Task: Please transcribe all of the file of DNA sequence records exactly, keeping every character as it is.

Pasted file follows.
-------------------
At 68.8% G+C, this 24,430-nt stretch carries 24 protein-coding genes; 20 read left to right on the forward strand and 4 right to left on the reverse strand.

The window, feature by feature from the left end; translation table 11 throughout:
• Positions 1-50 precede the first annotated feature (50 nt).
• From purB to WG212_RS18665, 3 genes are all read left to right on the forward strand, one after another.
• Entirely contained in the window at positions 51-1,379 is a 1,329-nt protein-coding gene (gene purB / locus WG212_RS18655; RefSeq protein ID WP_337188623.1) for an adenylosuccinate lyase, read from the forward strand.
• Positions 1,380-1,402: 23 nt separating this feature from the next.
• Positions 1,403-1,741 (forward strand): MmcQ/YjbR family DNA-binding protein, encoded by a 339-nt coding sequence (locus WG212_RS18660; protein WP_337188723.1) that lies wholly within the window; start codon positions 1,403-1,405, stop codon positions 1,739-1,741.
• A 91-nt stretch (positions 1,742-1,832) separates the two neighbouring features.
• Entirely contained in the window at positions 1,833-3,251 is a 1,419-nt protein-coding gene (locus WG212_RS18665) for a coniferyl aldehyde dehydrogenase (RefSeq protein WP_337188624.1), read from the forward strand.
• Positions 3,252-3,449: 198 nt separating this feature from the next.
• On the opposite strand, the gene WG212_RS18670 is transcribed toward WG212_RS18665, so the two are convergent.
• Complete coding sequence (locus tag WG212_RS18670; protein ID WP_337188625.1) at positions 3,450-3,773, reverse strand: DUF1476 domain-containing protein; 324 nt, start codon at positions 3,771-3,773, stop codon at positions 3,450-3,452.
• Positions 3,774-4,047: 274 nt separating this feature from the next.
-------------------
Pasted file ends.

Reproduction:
At 68.8% G+C, this 24,430-nt stretch carries 24 protein-coding genes; 20 read left to right on the forward strand and 4 right to left on the reverse strand.

The window, feature by feature from the left end; translation table 11 throughout:
• Positions 1-50 precede the first annotated feature (50 nt).
• From purB to WG212_RS18665, 3 genes are all read left to right on the forward strand, one after another.
• Entirely contained in the window at positions 51-1,379 is a 1,329-nt protein-coding gene (gene purB / locus WG212_RS18655; RefSeq protein ID WP_337188623.1) for an adenylosuccinate lyase, read from the forward strand.
• Positions 1,380-1,402: 23 nt separating this feature from the next.
• Positions 1,403-1,741 (forward strand): MmcQ/YjbR family DNA-binding protein, encoded by a 339-nt coding sequence (locus WG212_RS18660; protein WP_337188723.1) that lies wholly within the window; start codon positions 1,403-1,405, stop codon positions 1,739-1,741.
• A 91-nt stretch (positions 1,742-1,832) separates the two neighbouring features.
• Entirely contained in the window at positions 1,833-3,251 is a 1,419-nt protein-coding gene (locus WG212_RS18665) for a coniferyl aldehyde dehydrogenase (RefSeq protein WP_337188624.1), read from the forward strand.
• Positions 3,252-3,449: 198 nt separating this feature from the next.
• On the opposite strand, the gene WG212_RS18670 is transcribed toward WG212_RS18665, so the two are convergent.
• Complete coding sequence (locus tag WG212_RS18670; protein ID WP_337188625.1) at positions 3,450-3,773, reverse strand: DUF1476 domain-containing protein; 324 nt, start codon at positions 3,771-3,773, stop codon at positions 3,450-3,452.
• Positions 3,774-4,047: 274 nt separating this feature from the next.